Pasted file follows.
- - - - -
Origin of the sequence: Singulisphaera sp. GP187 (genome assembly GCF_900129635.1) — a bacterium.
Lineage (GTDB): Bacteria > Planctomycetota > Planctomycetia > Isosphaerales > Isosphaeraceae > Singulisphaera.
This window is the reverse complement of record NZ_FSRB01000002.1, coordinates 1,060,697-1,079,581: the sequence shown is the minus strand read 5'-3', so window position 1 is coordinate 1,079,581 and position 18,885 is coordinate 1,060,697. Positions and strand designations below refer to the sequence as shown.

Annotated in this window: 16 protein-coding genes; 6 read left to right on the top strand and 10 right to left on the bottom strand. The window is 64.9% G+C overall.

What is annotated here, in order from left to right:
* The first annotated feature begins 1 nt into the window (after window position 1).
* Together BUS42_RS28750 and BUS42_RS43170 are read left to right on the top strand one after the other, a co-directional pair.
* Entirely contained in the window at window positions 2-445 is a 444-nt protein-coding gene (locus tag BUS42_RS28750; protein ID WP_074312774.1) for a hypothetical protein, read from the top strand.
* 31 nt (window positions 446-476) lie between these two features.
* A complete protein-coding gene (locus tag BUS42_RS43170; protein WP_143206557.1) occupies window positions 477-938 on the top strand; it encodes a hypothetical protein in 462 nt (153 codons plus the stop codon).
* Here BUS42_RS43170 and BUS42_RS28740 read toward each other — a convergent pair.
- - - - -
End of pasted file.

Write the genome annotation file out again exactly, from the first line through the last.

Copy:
Origin of the sequence: Singulisphaera sp. GP187 (genome assembly GCF_900129635.1) — a bacterium.
Lineage (GTDB): Bacteria > Planctomycetota > Planctomycetia > Isosphaerales > Isosphaeraceae > Singulisphaera.
This window is the reverse complement of record NZ_FSRB01000002.1, coordinates 1,060,697-1,079,581: the sequence shown is the minus strand read 5'-3', so window position 1 is coordinate 1,079,581 and position 18,885 is coordinate 1,060,697. Positions and strand designations below refer to the sequence as shown.

Annotated in this window: 16 protein-coding genes; 6 read left to right on the top strand and 10 right to left on the bottom strand. The window is 64.9% G+C overall.

What is annotated here, in order from left to right:
* The first annotated feature begins 1 nt into the window (after window position 1).
* Together BUS42_RS28750 and BUS42_RS43170 are read left to right on the top strand one after the other, a co-directional pair.
* Entirely contained in the window at window positions 2-445 is a 444-nt protein-coding gene (locus tag BUS42_RS28750; protein ID WP_074312774.1) for a hypothetical protein, read from the top strand.
* 31 nt (window positions 446-476) lie between these two features.
* A complete protein-coding gene (locus tag BUS42_RS43170; protein WP_143206557.1) occupies window positions 477-938 on the top strand; it encodes a hypothetical protein in 462 nt (153 codons plus the stop codon).
* Here BUS42_RS43170 and BUS42_RS28740 read toward each other — a convergent pair.